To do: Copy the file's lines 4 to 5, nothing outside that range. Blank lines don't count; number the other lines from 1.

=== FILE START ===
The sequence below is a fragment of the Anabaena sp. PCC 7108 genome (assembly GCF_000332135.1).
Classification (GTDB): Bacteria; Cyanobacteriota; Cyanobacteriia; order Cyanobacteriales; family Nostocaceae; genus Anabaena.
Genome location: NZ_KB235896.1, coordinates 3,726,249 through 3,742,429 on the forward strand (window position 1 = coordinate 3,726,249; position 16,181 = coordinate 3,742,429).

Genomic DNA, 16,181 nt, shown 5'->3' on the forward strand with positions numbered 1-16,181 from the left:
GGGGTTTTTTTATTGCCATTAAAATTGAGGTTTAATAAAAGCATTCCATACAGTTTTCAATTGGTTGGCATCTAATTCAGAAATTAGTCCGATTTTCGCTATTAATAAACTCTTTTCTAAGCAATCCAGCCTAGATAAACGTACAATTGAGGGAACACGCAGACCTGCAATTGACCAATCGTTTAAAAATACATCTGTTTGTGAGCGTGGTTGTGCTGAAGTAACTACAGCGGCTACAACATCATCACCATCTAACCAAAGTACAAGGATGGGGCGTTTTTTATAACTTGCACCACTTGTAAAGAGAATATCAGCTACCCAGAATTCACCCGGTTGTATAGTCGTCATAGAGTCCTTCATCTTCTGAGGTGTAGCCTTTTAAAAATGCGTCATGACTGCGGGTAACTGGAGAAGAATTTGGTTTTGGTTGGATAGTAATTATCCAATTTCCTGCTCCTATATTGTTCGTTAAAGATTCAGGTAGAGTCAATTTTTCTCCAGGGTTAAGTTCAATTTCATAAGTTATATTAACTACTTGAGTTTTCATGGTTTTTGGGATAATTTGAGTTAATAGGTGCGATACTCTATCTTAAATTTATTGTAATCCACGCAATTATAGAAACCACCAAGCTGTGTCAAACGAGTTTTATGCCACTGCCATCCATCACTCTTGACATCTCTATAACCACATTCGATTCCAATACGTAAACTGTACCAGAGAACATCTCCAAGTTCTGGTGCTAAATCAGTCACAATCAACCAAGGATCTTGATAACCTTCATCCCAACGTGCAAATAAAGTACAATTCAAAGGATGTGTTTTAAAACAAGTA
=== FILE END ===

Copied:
Genomic DNA, 16,181 nt, shown 5'->3' on the forward strand with positions numbered 1-16,181 from the left:
GGGGTTTTTTTATTGCCATTAAAATTGAGGTTTAATAAAAGCATTCCATACAGTTTTCAATTGGTTGGCATCTAATTCAGAAATTAGTCCGATTTTCGCTATTAATAAACTCTTTTCTAAGCAATCCAGCCTAGATAAACGTACAATTGAGGGAACACGCAGACCTGCAATTGACCAATCGTTTAAAAATACATCTGTTTGTGAGCGTGGTTGTGCTGAAGTAACTACAGCGGCTACAACATCATCACCATCTAACCAAAGTACAAGGATGGGGCGTTTTTTATAACTTGCACCACTTGTAAAGAGAATATCAGCTACCCAGAATTCACCCGGTTGTATAGTCGTCATAGAGTCCTTCATCTTCTGAGGTGTAGCCTTTTAAAAATGCGTCATGACTGCGGGTAACTGGAGAAGAATTTGGTTTTGGTTGGATAGTAATTATCCAATTTCCTGCTCCTATATTGTTCGTTAAAGATTCAGGTAGAGTCAATTTTTCTCCAGGGTTAAGTTCAATTTCATAAGTTATATTAACTACTTGAGTTTTCATGGTTTTTGGGATAATTTGAGTTAATAGGTGCGATACTCTATCTTAAATTTATTGTAATCCACGCAATTATAGAAACCACCAAGCTGTGTCAAACGAGTTTTATGCCACTGCCATCCATCACTCTTGACATCTCTATAACCACATTCGATTCCAATACGTAAACTGTACCAGAGAACATCTCCAAGTTCTGGTGCTAAATCAGTCACAATCAACCAAGGATCTTGATAACCTTCATCCCAACGTGCAAATAAAGTACAATTCAAAGGATGTGTTTTAAAACAAGTA